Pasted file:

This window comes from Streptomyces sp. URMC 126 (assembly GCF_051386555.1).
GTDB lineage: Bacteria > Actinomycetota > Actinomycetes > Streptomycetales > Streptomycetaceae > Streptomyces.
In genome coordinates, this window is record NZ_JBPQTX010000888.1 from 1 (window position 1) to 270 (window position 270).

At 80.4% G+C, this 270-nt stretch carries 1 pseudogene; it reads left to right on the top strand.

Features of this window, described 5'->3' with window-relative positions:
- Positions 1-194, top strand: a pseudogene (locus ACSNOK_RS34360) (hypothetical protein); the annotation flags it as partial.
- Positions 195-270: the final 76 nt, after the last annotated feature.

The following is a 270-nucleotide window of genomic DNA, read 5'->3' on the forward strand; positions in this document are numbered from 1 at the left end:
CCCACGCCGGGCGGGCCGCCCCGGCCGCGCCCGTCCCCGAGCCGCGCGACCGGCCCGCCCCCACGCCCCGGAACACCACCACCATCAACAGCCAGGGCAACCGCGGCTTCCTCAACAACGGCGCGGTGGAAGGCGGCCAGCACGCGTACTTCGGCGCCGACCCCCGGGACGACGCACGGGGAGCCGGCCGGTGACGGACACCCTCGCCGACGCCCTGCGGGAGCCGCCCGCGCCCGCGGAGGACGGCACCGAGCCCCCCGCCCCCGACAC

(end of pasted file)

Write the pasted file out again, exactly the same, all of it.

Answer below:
This window comes from Streptomyces sp. URMC 126 (assembly GCF_051386555.1).
GTDB lineage: Bacteria > Actinomycetota > Actinomycetes > Streptomycetales > Streptomycetaceae > Streptomyces.
In genome coordinates, this window is record NZ_JBPQTX010000888.1 from 1 (window position 1) to 270 (window position 270).

At 80.4% G+C, this 270-nt stretch carries 1 pseudogene; it reads left to right on the top strand.

Features of this window, described 5'->3' with window-relative positions:
- Positions 1-194, top strand: a pseudogene (locus ACSNOK_RS34360) (hypothetical protein); the annotation flags it as partial.
- Positions 195-270: the final 76 nt, after the last annotated feature.

The following is a 270-nucleotide window of genomic DNA, read 5'->3' on the forward strand; positions in this document are numbered from 1 at the left end:
CCCACGCCGGGCGGGCCGCCCCGGCCGCGCCCGTCCCCGAGCCGCGCGACCGGCCCGCCCCCACGCCCCGGAACACCACCACCATCAACAGCCAGGGCAACCGCGGCTTCCTCAACAACGGCGCGGTGGAAGGCGGCCAGCACGCGTACTTCGGCGCCGACCCCCGGGACGACGCACGGGGAGCCGGCCGGTGACGGACACCCTCGCCGACGCCCTGCGGGAGCCGCCCGCGCCCGCGGAGGACGGCACCGAGCCCCCCGCCCCCGACAC